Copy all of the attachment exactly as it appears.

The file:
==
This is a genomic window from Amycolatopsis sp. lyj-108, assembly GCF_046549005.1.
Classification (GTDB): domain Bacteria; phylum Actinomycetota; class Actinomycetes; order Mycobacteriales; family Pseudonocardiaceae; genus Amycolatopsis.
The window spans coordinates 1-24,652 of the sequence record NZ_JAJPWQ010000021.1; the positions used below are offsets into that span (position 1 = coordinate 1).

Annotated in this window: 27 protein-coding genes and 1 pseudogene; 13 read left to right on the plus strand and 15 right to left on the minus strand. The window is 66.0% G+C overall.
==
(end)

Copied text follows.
This is a genomic window from Amycolatopsis sp. lyj-108, assembly GCF_046549005.1.
Classification (GTDB): domain Bacteria; phylum Actinomycetota; class Actinomycetes; order Mycobacteriales; family Pseudonocardiaceae; genus Amycolatopsis.
The window spans coordinates 1-24,652 of the sequence record NZ_JAJPWQ010000021.1; the positions used below are offsets into that span (position 1 = coordinate 1).

Annotated in this window: 27 protein-coding genes and 1 pseudogene; 13 read left to right on the plus strand and 15 right to left on the minus strand. The window is 66.0% G+C overall.